Stocks rise as retail, oil sectors stage rally Dow up 1.08 to 5,475.14; other indexes also gain; Ericsson ADR most active


NEW YORK -- U.S. stocks rose yesterday as Dayton Hudson Corp., Gap Inc. and other retailers said sales improved in April for a third month in a row.

Oil stocks rallied after Royal Dutch/Shell Group reported its best quarterly earnings ever.

Gains were tempered by a late-day rise in bond yields, which raised the attractiveness of fixed-income securities relative to equities. The Dow Jones industrial average closed up 1.08 to 5,475.14, after edging above 5,500 for the first time in a week.

The Standard & Poor's 500 index rose 0.66 to 645.44, and the Nasdaq composite index gained 4.39 to 1,187.82.

Among broad market indexes, the Russell 2,000, which tracks small and mid-sized companies, rose 2.45 to 347.6; the Wilshire 5,000 index, composed of companies traded on the New York, American and Nasdaq exchanges, rose 12.40 to 6,437.96; the S&P; Midcap index rose 1.74 to 234.37 and the American Stock Exchange market value index rose 2.57 to 587.21.

Advancing stocks led decliners on the New York Stock Exchange 1,336 to 992. About 404 million shares changed hands, below the average volume of 424 million shares a day so far this year.

American depositary receipts of Ericsson AB, a Swedish telecommunications company, rose 37.5 cents to $21.625 as 19.4 million shares changed hands, making it the most active stock in U.S. composite trading. Investors sought out the stock because, if they bought it yesterday, they would be paid the company's dividend.

Next most active, in descending order, were the shares of Appletree Cos., up 12.5 cents to 34.375 cents, with 15.9 million shares changing hands; Cisco Systems Inc., unchanged at $52.75 as 11 million shares traded; America Online Inc., down $5.125 to $57.625 as 10.9 million shares traded; and Morrison Knudsen, with about 10 million shares traded.

Morrison Knudsen rose $1.25 to $2.625 after the troubled construction company said it is in discussions with investors who might buy all or part of it. That was the biggest percentage gain in U.S. composite trading.

Among department store chains, Dayton Hudson rose $2.25 to $96, May climbed 50 cents to $45.75, Sears rose 12.5 to $50.75 and Gap climbed 50 cents to $30.50.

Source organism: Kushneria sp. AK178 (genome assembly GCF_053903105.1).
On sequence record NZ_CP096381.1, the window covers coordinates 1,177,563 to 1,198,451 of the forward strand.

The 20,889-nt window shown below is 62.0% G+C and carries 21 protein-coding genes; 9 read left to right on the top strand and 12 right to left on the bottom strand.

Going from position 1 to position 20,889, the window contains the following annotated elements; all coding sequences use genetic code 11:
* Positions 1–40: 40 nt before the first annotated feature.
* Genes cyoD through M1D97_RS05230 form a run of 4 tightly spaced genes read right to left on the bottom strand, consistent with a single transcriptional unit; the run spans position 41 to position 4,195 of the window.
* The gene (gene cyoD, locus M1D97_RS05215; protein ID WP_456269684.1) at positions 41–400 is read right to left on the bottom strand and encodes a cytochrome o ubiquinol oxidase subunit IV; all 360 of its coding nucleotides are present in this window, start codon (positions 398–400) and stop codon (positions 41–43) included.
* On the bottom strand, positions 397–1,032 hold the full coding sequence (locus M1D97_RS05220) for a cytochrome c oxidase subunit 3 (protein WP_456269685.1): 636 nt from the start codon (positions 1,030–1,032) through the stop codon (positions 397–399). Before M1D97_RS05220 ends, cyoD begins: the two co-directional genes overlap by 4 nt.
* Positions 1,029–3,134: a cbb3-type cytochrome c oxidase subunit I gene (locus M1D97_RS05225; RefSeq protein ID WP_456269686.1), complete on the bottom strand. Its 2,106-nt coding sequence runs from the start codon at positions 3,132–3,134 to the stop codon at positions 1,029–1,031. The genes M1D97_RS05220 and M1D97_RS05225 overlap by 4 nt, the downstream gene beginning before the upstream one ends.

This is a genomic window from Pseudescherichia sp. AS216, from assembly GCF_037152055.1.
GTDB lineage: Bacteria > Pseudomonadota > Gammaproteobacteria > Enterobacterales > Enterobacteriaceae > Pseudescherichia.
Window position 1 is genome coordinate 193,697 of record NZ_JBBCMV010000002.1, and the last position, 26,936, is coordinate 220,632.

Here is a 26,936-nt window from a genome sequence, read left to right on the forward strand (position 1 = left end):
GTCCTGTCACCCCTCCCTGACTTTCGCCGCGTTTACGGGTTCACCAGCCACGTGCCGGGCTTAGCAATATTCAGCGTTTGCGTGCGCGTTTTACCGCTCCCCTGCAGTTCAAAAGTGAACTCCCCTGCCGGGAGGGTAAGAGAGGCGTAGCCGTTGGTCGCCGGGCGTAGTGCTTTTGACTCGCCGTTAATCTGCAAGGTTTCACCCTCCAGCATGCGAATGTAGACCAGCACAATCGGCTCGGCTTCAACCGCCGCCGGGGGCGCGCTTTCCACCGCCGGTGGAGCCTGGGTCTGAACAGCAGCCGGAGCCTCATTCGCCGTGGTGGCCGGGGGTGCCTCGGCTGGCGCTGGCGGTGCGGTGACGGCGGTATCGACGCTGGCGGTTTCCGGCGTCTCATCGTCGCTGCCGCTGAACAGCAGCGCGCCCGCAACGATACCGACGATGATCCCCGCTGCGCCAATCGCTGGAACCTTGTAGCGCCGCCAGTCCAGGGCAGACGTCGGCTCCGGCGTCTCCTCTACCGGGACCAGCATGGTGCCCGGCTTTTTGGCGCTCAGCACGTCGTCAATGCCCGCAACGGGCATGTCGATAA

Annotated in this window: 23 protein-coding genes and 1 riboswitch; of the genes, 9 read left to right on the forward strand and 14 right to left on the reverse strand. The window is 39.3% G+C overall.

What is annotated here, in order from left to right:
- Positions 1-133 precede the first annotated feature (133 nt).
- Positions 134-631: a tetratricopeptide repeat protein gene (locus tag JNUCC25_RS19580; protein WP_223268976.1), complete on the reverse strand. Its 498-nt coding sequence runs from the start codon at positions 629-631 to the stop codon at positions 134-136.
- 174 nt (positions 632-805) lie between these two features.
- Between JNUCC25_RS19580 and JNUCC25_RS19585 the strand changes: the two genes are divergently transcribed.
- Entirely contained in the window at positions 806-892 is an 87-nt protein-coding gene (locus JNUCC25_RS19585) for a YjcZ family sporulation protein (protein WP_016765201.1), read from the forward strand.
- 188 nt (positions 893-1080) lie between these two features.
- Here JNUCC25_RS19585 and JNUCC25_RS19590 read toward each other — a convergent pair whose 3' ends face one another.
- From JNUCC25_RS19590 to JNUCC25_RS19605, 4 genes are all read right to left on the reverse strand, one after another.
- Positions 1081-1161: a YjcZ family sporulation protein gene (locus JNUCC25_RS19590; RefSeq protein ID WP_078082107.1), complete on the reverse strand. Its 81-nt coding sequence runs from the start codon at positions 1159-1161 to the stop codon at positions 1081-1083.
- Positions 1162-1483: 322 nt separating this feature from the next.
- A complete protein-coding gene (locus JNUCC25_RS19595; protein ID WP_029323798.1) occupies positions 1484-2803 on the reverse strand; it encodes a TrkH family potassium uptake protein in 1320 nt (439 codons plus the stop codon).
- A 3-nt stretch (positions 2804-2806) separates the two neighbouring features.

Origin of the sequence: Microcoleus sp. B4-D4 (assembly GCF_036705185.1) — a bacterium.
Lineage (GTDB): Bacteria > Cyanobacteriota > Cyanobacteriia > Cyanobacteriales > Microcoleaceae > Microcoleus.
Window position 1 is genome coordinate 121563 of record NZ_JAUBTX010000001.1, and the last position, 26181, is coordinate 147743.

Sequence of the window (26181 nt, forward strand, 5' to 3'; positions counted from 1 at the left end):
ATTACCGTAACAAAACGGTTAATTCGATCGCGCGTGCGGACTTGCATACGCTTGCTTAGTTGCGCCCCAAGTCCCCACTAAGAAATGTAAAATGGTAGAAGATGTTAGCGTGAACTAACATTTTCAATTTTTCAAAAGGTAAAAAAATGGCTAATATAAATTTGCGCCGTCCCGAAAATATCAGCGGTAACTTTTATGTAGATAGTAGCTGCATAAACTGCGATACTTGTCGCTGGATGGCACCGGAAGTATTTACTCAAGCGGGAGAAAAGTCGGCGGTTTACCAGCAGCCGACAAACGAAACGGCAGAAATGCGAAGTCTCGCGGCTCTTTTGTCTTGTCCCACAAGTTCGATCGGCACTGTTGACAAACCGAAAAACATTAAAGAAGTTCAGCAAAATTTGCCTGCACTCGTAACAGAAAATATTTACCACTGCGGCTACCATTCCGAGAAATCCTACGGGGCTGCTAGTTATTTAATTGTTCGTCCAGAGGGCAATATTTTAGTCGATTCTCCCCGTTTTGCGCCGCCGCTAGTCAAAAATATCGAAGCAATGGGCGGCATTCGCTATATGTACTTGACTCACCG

Oil shares led the S&P;'s advance after Royal Dutch/Shell, the world's biggest oil refiner, surprised analysts with a report that earnings shot up 24 percent in the first quarter. Royal Dutch Petroleum Co., which owns 60 percent of Royal Dutch/Shell, rose $5.25 to $146.625.

Other oil gainers include Mobil Corp., up $2.625 to $112.50, and Chevron Corp., up 50 cents to $57.125. Schlumberger Ltd., a drilling services company, jumped $3.25 to $87.50.

The biggest gainer among the 30-stock Dow industrials was United Technologies Corp., which rose $4.50 to $108.25 after a Morgan Stanley analyst reiterated that the defense contractor's shares were regarded as a "strong buy." The company's shares had slid 6.1 percent since April 30.

Eastman Kodak Co. slipped $2.125 to $73.75, giving up Wednesday's $2 gain.

General Electric Co. shares rose $1 to $77 after Chief Executive Jack Welch told investors and analysts that they should raise their estimates for 1996 earnings by about 5 cents a share. Wall Street had expected GE to earn $4.36 this year.

Shares of semiconductor makers fell in advance of an industry group's postponed monthly report on demand for computer chips. Micron Technology Inc. dropped $1.125 to $33.875, Teradyne Inc. fell $1.125 to $20.125 and equipment maker Applied Materials Inc. dropped 87.5 cents to $38.50. Intel Corp. slipped 12.5 to $6.625.

Apple Computer Inc. shares fell 62.5 cents to $26.125 on news that the company will repair several hundred thousand Macintosh personal computers that freeze because of faulty electronics.

Pub Date: 5/10/96

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